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SOC218 exam review lec4-6.docx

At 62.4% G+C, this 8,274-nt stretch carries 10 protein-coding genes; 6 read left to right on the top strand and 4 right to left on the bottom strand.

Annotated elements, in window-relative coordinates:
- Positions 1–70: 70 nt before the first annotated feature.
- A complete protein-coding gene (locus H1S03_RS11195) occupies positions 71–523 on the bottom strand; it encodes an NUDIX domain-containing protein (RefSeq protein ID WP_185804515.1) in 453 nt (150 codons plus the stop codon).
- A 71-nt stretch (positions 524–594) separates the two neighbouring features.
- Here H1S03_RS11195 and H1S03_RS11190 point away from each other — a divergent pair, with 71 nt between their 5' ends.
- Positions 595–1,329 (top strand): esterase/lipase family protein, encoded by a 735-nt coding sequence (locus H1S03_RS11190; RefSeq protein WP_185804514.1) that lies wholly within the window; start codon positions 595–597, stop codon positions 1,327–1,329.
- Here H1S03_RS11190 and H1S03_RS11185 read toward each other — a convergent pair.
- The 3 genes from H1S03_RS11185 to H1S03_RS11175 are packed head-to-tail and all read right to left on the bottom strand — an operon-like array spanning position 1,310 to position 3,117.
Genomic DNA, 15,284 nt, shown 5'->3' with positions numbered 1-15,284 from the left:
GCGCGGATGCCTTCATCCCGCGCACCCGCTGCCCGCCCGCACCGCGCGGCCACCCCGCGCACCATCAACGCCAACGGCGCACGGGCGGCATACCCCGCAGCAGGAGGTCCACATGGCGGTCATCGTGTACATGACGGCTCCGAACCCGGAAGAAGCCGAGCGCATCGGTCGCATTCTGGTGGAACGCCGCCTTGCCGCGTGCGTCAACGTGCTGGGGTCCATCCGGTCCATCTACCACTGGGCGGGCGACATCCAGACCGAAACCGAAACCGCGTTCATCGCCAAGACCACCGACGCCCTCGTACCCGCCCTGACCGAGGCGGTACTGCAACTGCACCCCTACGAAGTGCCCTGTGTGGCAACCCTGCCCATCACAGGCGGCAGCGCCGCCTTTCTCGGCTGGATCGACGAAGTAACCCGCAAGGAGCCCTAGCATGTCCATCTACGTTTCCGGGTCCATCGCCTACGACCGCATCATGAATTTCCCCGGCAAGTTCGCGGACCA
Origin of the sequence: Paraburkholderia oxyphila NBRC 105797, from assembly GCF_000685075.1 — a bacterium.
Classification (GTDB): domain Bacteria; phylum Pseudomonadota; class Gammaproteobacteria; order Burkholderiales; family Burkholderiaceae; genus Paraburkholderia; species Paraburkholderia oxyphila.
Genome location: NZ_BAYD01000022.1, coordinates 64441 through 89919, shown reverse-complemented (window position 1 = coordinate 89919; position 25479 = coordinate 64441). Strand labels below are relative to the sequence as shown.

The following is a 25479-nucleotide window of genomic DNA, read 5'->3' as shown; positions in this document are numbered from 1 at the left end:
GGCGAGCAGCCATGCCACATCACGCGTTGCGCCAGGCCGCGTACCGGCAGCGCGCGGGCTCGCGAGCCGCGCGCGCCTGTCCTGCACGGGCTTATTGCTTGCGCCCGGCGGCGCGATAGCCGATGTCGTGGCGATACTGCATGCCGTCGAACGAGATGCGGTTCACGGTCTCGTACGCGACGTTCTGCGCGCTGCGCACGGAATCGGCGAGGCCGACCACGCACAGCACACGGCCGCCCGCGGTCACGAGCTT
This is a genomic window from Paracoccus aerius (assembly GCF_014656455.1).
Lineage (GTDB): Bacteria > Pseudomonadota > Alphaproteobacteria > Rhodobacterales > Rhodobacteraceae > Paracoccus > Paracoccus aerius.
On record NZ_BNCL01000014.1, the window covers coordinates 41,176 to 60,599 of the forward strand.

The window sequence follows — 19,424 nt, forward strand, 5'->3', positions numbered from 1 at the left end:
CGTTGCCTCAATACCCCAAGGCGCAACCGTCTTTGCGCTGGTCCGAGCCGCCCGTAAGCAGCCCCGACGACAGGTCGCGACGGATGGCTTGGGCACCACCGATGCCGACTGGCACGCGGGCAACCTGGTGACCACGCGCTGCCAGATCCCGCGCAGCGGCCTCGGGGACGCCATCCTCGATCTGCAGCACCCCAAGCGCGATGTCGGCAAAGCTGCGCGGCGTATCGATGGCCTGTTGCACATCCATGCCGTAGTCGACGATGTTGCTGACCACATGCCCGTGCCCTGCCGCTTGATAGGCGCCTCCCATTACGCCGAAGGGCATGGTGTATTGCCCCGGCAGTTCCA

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Exam Review: Book Gordon Milton: The nature of Assimilation 1) Adaptation to the core society: the Ideal type, mainly apply to second generation  The new immigrant group has entered an been generous/ socially accepted into he social cliques, clubs and institution of the host country, at various class levels, has intermarried freely and frequently with the host country people. Encounters no prejudice or discrimination and are no longer distinguishable culturally or structurally from the rest of the host population  Seven basic sub-processes have to take place in the assimilation process 1. Cultural assimilation- including religious beliefs and observance to those of the host country ( Acculturation) 2. Structural assimilation: large scale entrance into cliques clubs and institutions of host society, on primary group level 3. Marital assimilation: large scale intermarriage ( special term Amalgamation) 4. Identification assimilation: development of sense of people hood based exclusively on host society 5. Attitude recreational assimilation: absence of prejudiced attitudes 6. Behavior recreational assimilation: absence of discriminatory behavior 7. Civic assimilation: absence of value and power conflict  Each of these steps or sub processes may be thought of as constituting a particular stage aspect of the assimilation process  May consider them as types of assimilation and characterize them accordingly - Two types of cultural patterns and traits which may characterize any ethnic group. 1. Intrinsic cultural traits or patterns -such as historical language and sense of common past, are essential and vital ingredients of the groups cultural heritage and derive exactly from that heritage 2. Extrinsic cultural traits- such as dress, manner, patterns of emotional expression and minor oddities in pronouncing products of the historical vicissitudes of a groups adjustment to its local environment and are in a real sense, external to the core of the groups ethnic cultural heritage 3. Distinction between intrinsic and extrinsic culture is a tentative one, and cannot be uniformly applied to all cultural traits - If marital assimilation, an inevitable by-product of structural assimilation, take fully, the minority group loses its ethnic identity in the larger host or core society, and identification assimilation takes place - Prejudices and discrimination are no longer a problem, since eventually the descendants of the original minority group become indistinguishable, and since primary group relationships tend to build up an in-group felling which encloses all the members of the group, if assimilation has been complete in all intrinsic as well as extrinsic cultural traits, then no value conflicts on civic issues are likely to arise between the now dispersed descendants of the ethnic minority and members of the core society.
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